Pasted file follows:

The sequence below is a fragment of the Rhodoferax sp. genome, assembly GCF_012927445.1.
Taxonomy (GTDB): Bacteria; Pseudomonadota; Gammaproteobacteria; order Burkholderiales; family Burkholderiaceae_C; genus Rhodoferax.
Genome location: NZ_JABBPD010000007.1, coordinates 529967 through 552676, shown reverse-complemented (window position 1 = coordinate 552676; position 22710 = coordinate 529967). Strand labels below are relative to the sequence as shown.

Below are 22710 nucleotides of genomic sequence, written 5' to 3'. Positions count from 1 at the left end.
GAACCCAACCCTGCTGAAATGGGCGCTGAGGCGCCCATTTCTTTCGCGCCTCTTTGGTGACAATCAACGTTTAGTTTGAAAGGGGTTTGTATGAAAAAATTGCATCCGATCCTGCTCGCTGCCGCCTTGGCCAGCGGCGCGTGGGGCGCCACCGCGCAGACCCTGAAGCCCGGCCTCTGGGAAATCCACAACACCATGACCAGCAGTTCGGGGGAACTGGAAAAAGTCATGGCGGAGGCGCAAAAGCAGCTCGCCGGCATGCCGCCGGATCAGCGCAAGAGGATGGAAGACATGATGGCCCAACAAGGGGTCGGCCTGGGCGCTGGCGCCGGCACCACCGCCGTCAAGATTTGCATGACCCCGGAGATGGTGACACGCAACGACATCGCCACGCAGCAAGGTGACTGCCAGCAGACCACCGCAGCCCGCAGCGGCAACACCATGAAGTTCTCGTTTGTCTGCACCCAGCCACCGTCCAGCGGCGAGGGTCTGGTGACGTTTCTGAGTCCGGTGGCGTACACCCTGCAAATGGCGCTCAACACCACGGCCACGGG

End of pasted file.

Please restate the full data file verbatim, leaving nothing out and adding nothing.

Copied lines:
The sequence below is a fragment of the Rhodoferax sp. genome, assembly GCF_012927445.1.
Taxonomy (GTDB): Bacteria; Pseudomonadota; Gammaproteobacteria; order Burkholderiales; family Burkholderiaceae_C; genus Rhodoferax.
Genome location: NZ_JABBPD010000007.1, coordinates 529967 through 552676, shown reverse-complemented (window position 1 = coordinate 552676; position 22710 = coordinate 529967). Strand labels below are relative to the sequence as shown.

Below are 22710 nucleotides of genomic sequence, written 5' to 3'. Positions count from 1 at the left end.
GAACCCAACCCTGCTGAAATGGGCGCTGAGGCGCCCATTTCTTTCGCGCCTCTTTGGTGACAATCAACGTTTAGTTTGAAAGGGGTTTGTATGAAAAAATTGCATCCGATCCTGCTCGCTGCCGCCTTGGCCAGCGGCGCGTGGGGCGCCACCGCGCAGACCCTGAAGCCCGGCCTCTGGGAAATCCACAACACCATGACCAGCAGTTCGGGGGAACTGGAAAAAGTCATGGCGGAGGCGCAAAAGCAGCTCGCCGGCATGCCGCCGGATCAGCGCAAGAGGATGGAAGACATGATGGCCCAACAAGGGGTCGGCCTGGGCGCTGGCGCCGGCACCACCGCCGTCAAGATTTGCATGACCCCGGAGATGGTGACACGCAACGACATCGCCACGCAGCAAGGTGACTGCCAGCAGACCACCGCAGCCCGCAGCGGCAACACCATGAAGTTCTCGTTTGTCTGCACCCAGCCACCGTCCAGCGGCGAGGGTCTGGTGACGTTTCTGAGTCCGGTGGCGTACACCCTGCAAATGGCGCTCAACACCACGGCCACGGG